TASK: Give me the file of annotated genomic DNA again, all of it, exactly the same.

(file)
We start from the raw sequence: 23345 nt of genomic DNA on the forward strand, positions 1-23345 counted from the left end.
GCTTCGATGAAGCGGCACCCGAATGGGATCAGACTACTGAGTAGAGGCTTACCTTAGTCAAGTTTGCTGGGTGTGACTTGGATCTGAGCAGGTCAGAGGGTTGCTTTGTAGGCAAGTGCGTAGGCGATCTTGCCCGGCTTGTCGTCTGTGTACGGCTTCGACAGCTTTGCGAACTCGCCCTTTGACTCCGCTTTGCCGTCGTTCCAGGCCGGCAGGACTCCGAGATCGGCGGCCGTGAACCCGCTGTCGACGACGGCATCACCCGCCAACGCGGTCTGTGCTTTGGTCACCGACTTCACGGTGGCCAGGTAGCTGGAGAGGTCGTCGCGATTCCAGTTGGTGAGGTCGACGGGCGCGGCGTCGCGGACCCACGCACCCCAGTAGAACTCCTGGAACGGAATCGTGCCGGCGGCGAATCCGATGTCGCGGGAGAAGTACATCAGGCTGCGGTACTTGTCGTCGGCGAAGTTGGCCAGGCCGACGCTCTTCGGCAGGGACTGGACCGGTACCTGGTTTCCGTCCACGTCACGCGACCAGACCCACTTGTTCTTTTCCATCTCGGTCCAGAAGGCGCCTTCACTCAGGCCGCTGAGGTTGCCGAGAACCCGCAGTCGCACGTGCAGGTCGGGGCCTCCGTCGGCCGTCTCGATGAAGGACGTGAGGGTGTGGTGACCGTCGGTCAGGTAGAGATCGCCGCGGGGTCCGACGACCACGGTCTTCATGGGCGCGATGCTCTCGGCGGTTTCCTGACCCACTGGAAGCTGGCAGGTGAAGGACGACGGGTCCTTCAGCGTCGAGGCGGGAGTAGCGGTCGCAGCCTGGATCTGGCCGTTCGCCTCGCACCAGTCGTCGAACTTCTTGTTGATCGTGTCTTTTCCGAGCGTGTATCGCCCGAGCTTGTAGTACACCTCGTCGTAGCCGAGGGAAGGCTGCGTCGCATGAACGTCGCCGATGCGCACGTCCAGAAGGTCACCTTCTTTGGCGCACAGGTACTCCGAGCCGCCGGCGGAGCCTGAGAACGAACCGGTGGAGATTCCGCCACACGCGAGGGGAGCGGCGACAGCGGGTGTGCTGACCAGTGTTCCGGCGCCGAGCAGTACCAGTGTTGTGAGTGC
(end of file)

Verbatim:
We start from the raw sequence: 23345 nt of genomic DNA on the forward strand, positions 1-23345 counted from the left end.
GCTTCGATGAAGCGGCACCCGAATGGGATCAGACTACTGAGTAGAGGCTTACCTTAGTCAAGTTTGCTGGGTGTGACTTGGATCTGAGCAGGTCAGAGGGTTGCTTTGTAGGCAAGTGCGTAGGCGATCTTGCCCGGCTTGTCGTCTGTGTACGGCTTCGACAGCTTTGCGAACTCGCCCTTTGACTCCGCTTTGCCGTCGTTCCAGGCCGGCAGGACTCCGAGATCGGCGGCCGTGAACCCGCTGTCGACGACGGCATCACCCGCCAACGCGGTCTGTGCTTTGGTCACCGACTTCACGGTGGCCAGGTAGCTGGAGAGGTCGTCGCGATTCCAGTTGGTGAGGTCGACGGGCGCGGCGTCGCGGACCCACGCACCCCAGTAGAACTCCTGGAACGGAATCGTGCCGGCGGCGAATCCGATGTCGCGGGAGAAGTACATCAGGCTGCGGTACTTGTCGTCGGCGAAGTTGGCCAGGCCGACGCTCTTCGGCAGGGACTGGACCGGTACCTGGTTTCCGTCCACGTCACGCGACCAGACCCACTTGTTCTTTTCCATCTCGGTCCAGAAGGCGCCTTCACTCAGGCCGCTGAGGTTGCCGAGAACCCGCAGTCGCACGTGCAGGTCGGGGCCTCCGTCGGCCGTCTCGATGAAGGACGTGAGGGTGTGGTGACCGTCGGTCAGGTAGAGATCGCCGCGGGGTCCGACGACCACGGTCTTCATGGGCGCGATGCTCTCGGCGGTTTCCTGACCCACTGGAAGCTGGCAGGTGAAGGACGACGGGTCCTTCAGCGTCGAGGCGGGAGTAGCGGTCGCAGCCTGGATCTGGCCGTTCGCCTCGCACCAGTCGTCGAACTTCTTGTTGATCGTGTCTTTTCCGAGCGTGTATCGCCCGAGCTTGTAGTACACCTCGTCGTAGCCGAGGGAAGGCTGCGTCGCATGAACGTCGCCGATGCGCACGTCCAGAAGGTCACCTTCTTTGGCGCACAGGTACTCCGAGCCGCCGGCGGAGCCTGAGAACGAACCGGTGGAGATTCCGCCACACGCGAGGGGAGCGGCGACAGCGGGTGTGCTGACCAGTGTTCCGGCGCCGAGCAGTACCAGTGTTGTGAGTGC